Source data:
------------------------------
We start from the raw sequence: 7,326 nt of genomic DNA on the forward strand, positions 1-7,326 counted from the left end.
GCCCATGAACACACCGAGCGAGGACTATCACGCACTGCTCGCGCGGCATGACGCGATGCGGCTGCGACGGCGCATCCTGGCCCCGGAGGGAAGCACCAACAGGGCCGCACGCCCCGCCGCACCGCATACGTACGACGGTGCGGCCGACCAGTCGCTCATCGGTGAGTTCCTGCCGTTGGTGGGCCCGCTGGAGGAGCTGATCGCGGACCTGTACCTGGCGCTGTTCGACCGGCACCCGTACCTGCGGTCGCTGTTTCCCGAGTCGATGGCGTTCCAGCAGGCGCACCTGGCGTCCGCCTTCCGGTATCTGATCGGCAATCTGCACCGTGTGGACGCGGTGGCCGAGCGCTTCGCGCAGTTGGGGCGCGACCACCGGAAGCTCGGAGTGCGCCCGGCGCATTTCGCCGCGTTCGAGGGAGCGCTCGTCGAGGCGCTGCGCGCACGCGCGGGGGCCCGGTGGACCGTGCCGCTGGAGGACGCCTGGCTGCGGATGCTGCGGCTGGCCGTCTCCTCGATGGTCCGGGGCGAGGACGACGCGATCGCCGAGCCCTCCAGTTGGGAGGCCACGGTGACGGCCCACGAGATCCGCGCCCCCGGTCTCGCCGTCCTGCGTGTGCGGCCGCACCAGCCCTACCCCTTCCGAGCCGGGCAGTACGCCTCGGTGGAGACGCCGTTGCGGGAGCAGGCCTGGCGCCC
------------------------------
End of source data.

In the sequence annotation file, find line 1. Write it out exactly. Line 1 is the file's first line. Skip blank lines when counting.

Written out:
We start from the raw sequence: 7,326 nt of genomic DNA on the forward strand, positions 1-7,326 counted from the left end.